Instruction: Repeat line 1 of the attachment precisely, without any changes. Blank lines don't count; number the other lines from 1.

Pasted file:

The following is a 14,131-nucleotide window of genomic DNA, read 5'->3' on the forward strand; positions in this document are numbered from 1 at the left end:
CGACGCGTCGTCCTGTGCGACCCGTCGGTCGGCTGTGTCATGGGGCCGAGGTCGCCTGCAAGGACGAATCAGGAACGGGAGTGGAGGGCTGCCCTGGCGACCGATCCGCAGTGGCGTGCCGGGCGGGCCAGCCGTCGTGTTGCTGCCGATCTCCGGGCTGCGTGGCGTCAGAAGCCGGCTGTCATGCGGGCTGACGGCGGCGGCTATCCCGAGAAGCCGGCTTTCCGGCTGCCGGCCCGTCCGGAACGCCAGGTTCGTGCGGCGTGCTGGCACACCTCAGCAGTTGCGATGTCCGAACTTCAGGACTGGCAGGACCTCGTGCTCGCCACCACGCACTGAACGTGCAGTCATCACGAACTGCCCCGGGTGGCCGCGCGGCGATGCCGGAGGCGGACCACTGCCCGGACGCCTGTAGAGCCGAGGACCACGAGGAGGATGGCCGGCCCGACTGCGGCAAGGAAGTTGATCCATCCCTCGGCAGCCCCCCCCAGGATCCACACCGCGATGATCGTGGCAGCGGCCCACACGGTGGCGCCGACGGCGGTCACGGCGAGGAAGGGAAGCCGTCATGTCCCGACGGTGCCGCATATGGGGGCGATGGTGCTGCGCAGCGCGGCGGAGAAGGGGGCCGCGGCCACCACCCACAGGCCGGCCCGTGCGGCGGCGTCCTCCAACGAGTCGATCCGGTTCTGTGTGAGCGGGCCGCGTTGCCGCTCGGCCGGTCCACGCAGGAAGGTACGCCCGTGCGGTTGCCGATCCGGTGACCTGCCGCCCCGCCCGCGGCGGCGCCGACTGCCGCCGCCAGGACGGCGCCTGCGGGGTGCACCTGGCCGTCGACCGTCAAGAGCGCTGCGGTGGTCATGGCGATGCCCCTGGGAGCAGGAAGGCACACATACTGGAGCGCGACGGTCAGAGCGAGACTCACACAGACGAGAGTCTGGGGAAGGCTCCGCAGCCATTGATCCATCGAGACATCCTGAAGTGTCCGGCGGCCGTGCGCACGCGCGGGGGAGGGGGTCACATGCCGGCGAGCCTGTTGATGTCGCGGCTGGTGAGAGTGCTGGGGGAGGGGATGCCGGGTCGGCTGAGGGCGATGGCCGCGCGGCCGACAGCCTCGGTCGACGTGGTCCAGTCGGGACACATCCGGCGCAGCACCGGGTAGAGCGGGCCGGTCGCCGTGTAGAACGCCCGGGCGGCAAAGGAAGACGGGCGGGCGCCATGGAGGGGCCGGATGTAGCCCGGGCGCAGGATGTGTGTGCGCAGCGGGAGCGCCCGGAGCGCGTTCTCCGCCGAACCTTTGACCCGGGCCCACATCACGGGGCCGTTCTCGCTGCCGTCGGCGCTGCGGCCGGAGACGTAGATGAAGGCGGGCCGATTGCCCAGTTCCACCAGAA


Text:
The following is a 14,131-nucleotide window of genomic DNA, read 5'->3' on the forward strand; positions in this document are numbered from 1 at the left end: